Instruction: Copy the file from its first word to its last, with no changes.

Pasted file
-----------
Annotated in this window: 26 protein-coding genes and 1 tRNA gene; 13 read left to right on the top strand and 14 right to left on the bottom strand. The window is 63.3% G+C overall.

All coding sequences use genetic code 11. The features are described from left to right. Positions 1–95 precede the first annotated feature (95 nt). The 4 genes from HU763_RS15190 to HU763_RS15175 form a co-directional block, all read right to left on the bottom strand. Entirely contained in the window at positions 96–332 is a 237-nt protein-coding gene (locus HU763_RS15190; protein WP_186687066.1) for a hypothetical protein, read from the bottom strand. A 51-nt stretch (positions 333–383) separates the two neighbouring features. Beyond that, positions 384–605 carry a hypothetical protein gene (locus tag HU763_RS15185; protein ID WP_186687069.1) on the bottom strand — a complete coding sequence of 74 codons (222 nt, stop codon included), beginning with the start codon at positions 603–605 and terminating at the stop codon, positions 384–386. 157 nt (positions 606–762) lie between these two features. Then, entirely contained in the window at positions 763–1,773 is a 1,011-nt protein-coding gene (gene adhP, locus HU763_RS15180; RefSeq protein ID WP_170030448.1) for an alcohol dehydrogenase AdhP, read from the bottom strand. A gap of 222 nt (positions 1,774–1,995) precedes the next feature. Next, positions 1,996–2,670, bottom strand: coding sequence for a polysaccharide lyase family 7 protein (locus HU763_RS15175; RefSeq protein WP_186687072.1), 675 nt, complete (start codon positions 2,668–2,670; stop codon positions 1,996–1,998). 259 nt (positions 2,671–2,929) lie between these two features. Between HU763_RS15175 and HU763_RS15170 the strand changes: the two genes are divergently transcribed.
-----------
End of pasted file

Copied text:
Annotated in this window: 26 protein-coding genes and 1 tRNA gene; 13 read left to right on the top strand and 14 right to left on the bottom strand. The window is 63.3% G+C overall.

All coding sequences use genetic code 11. The features are described from left to right. Positions 1–95 precede the first annotated feature (95 nt). The 4 genes from HU763_RS15190 to HU763_RS15175 form a co-directional block, all read right to left on the bottom strand. Entirely contained in the window at positions 96–332 is a 237-nt protein-coding gene (locus HU763_RS15190; protein WP_186687066.1) for a hypothetical protein, read from the bottom strand. A 51-nt stretch (positions 333–383) separates the two neighbouring features. Beyond that, positions 384–605 carry a hypothetical protein gene (locus tag HU763_RS15185; protein ID WP_186687069.1) on the bottom strand — a complete coding sequence of 74 codons (222 nt, stop codon included), beginning with the start codon at positions 603–605 and terminating at the stop codon, positions 384–386. 157 nt (positions 606–762) lie between these two features. Then, entirely contained in the window at positions 763–1,773 is a 1,011-nt protein-coding gene (gene adhP, locus HU763_RS15180; RefSeq protein ID WP_170030448.1) for an alcohol dehydrogenase AdhP, read from the bottom strand. A gap of 222 nt (positions 1,774–1,995) precedes the next feature. Next, positions 1,996–2,670, bottom strand: coding sequence for a polysaccharide lyase family 7 protein (locus HU763_RS15175; RefSeq protein WP_186687072.1), 675 nt, complete (start codon positions 2,668–2,670; stop codon positions 1,996–1,998). 259 nt (positions 2,671–2,929) lie between these two features. Between HU763_RS15175 and HU763_RS15170 the strand changes: the two genes are divergently transcribed.